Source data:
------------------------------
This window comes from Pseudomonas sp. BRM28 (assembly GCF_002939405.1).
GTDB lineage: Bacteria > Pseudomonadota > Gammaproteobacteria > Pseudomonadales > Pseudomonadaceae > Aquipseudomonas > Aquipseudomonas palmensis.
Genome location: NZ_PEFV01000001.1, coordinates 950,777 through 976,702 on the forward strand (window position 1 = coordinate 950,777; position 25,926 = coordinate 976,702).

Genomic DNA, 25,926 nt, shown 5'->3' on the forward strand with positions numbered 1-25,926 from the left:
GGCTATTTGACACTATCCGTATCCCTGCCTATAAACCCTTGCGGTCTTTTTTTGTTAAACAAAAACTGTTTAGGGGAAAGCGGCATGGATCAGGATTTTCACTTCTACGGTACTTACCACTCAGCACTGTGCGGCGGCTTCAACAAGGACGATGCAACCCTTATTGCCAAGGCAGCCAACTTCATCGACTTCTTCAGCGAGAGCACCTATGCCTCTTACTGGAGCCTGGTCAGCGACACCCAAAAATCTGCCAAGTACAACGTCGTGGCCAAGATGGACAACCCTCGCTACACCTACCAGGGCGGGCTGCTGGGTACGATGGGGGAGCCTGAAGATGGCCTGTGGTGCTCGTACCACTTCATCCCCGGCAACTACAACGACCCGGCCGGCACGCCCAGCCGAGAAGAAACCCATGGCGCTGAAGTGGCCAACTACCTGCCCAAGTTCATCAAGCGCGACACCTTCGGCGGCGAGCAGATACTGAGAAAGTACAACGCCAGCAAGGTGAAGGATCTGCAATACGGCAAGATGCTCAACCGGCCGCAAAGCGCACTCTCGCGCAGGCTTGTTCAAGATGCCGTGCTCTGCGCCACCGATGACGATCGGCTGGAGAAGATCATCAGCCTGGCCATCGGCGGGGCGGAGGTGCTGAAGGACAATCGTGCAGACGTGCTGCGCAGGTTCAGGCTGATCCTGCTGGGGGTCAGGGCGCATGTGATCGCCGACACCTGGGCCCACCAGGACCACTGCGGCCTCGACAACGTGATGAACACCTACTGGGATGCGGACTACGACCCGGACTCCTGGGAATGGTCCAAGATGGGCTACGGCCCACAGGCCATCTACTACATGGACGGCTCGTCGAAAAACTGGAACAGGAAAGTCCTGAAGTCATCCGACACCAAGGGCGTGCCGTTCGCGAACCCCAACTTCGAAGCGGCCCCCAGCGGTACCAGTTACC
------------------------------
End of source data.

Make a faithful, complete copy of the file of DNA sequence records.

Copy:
This window comes from Pseudomonas sp. BRM28 (assembly GCF_002939405.1).
GTDB lineage: Bacteria > Pseudomonadota > Gammaproteobacteria > Pseudomonadales > Pseudomonadaceae > Aquipseudomonas > Aquipseudomonas palmensis.
Genome location: NZ_PEFV01000001.1, coordinates 950,777 through 976,702 on the forward strand (window position 1 = coordinate 950,777; position 25,926 = coordinate 976,702).

Genomic DNA, 25,926 nt, shown 5'->3' on the forward strand with positions numbered 1-25,926 from the left:
GGCTATTTGACACTATCCGTATCCCTGCCTATAAACCCTTGCGGTCTTTTTTTGTTAAACAAAAACTGTTTAGGGGAAAGCGGCATGGATCAGGATTTTCACTTCTACGGTACTTACCACTCAGCACTGTGCGGCGGCTTCAACAAGGACGATGCAACCCTTATTGCCAAGGCAGCCAACTTCATCGACTTCTTCAGCGAGAGCACCTATGCCTCTTACTGGAGCCTGGTCAGCGACACCCAAAAATCTGCCAAGTACAACGTCGTGGCCAAGATGGACAACCCTCGCTACACCTACCAGGGCGGGCTGCTGGGTACGATGGGGGAGCCTGAAGATGGCCTGTGGTGCTCGTACCACTTCATCCCCGGCAACTACAACGACCCGGCCGGCACGCCCAGCCGAGAAGAAACCCATGGCGCTGAAGTGGCCAACTACCTGCCCAAGTTCATCAAGCGCGACACCTTCGGCGGCGAGCAGATACTGAGAAAGTACAACGCCAGCAAGGTGAAGGATCTGCAATACGGCAAGATGCTCAACCGGCCGCAAAGCGCACTCTCGCGCAGGCTTGTTCAAGATGCCGTGCTCTGCGCCACCGATGACGATCGGCTGGAGAAGATCATCAGCCTGGCCATCGGCGGGGCGGAGGTGCTGAAGGACAATCGTGCAGACGTGCTGCGCAGGTTCAGGCTGATCCTGCTGGGGGTCAGGGCGCATGTGATCGCCGACACCTGGGCCCACCAGGACCACTGCGGCCTCGACAACGTGATGAACACCTACTGGGATGCGGACTACGACCCGGACTCCTGGGAATGGTCCAAGATGGGCTACGGCCCACAGGCCATCTACTACATGGACGGCTCGTCGAAAAACTGGAACAGGAAAGTCCTGAAGTCATCCGACACCAAGGGCGTGCCGTTCGCGAACCCCAACTTCGAAGCGGCCCCCAGCGGTACCAGTTACC